More specifically, profit margin and gross profit margin are ratios used to determine a business’ financial health and performance. Both are expressed as percentages, but the net profit margin measures a company’s bottom line, while the gross profit margin focuses on the efficiency of production costs.
Let’s take a look at the distinct differences between the two.
Gross Profit Margin
It is how much money your business makes once you deduct the cost of goods produced or expenses associated with providing its services from the total revenue. On the other hand, the gross profit margin is the percentage of your revenue exceeds the cost of sales. A gross profit margin is a reliable tool when comparing performance over time.
Businesses, regardless of size, use this to measure the efficiency of labour and supplies used to provide the products and services you offer your clients. This includes raw materials, labor costs, commissions for sales staff, merchant service fees for credit card purchases, equipment, utilities, and shipping. These are all variable costs that fluctuate depending on the level of output.
Gross profit margin does not include fixed costs like rent, advertising, insurance, or salaries of employees not directly involved in the production.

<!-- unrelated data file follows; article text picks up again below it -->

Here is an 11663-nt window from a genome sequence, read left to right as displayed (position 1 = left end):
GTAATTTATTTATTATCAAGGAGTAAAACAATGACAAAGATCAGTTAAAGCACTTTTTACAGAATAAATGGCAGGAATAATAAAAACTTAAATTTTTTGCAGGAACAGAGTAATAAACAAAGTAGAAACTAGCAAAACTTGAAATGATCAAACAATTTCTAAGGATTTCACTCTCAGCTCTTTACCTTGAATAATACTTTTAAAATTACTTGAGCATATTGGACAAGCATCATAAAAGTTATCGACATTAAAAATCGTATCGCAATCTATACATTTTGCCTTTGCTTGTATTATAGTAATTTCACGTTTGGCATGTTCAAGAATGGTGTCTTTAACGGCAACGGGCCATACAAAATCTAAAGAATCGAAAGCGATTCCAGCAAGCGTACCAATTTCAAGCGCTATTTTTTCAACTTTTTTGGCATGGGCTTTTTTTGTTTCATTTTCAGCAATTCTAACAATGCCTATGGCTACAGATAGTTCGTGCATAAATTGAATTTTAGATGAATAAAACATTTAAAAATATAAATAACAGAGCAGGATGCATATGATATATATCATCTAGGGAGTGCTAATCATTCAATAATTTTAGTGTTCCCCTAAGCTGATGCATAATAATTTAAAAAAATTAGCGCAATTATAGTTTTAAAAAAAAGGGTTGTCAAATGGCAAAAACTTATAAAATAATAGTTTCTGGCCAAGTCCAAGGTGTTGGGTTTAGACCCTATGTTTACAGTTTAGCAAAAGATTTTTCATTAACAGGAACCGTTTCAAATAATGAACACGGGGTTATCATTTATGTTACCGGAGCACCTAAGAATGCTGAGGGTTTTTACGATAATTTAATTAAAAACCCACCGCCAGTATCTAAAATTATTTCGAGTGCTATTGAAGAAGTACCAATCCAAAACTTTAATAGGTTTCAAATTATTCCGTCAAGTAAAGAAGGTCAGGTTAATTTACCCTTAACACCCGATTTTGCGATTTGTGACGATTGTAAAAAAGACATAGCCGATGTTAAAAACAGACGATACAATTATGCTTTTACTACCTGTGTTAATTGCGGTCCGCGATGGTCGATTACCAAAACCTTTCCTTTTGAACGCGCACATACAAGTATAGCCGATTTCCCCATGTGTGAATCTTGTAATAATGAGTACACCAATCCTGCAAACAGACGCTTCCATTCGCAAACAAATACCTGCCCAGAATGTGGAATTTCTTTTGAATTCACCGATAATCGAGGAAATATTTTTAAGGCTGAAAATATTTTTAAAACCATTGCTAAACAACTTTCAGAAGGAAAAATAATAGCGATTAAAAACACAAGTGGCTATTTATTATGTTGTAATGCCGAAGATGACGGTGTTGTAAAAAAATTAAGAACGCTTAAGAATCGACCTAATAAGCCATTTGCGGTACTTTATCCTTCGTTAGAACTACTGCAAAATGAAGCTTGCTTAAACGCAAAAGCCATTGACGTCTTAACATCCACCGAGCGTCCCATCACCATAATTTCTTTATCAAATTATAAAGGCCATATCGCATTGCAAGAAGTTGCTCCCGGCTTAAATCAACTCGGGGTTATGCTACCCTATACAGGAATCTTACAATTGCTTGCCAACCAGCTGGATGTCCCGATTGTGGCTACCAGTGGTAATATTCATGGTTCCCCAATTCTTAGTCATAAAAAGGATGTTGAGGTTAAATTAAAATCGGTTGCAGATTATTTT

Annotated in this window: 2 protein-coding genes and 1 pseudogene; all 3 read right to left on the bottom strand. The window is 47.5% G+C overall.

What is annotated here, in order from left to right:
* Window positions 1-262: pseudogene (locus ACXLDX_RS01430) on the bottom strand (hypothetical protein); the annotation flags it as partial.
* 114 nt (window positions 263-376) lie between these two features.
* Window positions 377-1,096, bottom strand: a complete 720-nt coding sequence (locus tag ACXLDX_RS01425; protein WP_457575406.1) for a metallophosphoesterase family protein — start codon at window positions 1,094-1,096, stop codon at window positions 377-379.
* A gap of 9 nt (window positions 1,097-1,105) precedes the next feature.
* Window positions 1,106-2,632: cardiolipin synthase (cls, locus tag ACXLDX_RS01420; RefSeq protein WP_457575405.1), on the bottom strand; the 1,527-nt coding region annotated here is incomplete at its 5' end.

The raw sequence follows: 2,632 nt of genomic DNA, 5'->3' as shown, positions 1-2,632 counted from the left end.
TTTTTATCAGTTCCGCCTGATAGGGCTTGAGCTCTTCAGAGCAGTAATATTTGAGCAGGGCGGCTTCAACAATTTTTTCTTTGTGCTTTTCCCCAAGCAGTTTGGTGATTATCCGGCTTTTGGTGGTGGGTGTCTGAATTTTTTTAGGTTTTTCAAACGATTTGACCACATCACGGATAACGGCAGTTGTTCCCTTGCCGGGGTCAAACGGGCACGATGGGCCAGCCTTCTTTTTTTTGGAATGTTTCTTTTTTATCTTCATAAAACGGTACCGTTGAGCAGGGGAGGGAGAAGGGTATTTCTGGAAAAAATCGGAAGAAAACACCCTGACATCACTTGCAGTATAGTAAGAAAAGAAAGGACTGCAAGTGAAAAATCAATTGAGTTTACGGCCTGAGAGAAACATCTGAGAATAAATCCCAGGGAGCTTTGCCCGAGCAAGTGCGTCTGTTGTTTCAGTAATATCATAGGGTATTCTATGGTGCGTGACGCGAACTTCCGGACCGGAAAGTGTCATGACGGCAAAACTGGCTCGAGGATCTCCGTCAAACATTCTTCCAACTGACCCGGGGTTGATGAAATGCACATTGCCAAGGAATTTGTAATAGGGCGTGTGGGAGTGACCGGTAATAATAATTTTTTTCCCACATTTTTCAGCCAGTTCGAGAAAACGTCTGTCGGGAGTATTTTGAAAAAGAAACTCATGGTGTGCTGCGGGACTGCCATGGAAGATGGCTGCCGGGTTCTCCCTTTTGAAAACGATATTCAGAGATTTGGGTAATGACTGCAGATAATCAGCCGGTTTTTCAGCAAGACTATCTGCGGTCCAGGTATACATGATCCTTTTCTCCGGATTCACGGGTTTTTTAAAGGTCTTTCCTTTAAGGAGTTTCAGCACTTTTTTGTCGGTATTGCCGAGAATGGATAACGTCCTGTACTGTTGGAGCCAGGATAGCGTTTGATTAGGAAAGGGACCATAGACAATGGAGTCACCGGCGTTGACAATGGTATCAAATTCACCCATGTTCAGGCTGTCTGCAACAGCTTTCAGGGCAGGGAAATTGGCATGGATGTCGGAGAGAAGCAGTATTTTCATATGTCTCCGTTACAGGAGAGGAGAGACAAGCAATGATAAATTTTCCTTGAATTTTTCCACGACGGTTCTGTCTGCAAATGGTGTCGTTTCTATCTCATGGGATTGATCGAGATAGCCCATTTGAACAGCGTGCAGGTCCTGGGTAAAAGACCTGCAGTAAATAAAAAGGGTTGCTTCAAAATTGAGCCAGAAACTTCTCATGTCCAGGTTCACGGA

Net Profit Margin
As mentioned above, the net profit margin is the bottom line of the company. In other words, it is the percentage of net income generated from your business’s revenue. It is also considered the ultimate measure of your business’s profitability.
While gross margin focuses on expenses from raw materials and labor costs, the net profit margin takes into account the total cash flow of your business. Aside from the cost of sales, this includes operational costs, other expenses, income generated outside business sales, and taxes.
The net profit margin shows whether an increase in revenue translates to increased profitability.
When to use Gross Profit Margin and Net Profit Margin?
For small businesses and startups, gross margin is useful in determining how well new products are doing and whether or not you are utilizing your resources efficiently. Higher gross margins are good indicators that should there be a slight increase in the cost of goods production, and your business won’t go bankrupt.
You can also compare whether the increase in output levels generates more income and how competitive your production is compared to similar industry businesses.
For an in-depth analysis of your business’s overall profitability, however, net profit margin provides the most accurate measurement.
Analysts and investors typically use both gross profit margin and net profit margin to gauge a business’s potential in translating sales into income. A good margin is favourable for your company when it comes to applying for loans and trying to get more investors on board.
It is also wise to use both gross margin and profit margin for comparison with competitors in the industry to make sure your business remains strong and competitive in the market. Both ratios can also be used to determine trends in profit generation over periods of time.
Additional Related Content – How Do You Calculate for Profit Margin?
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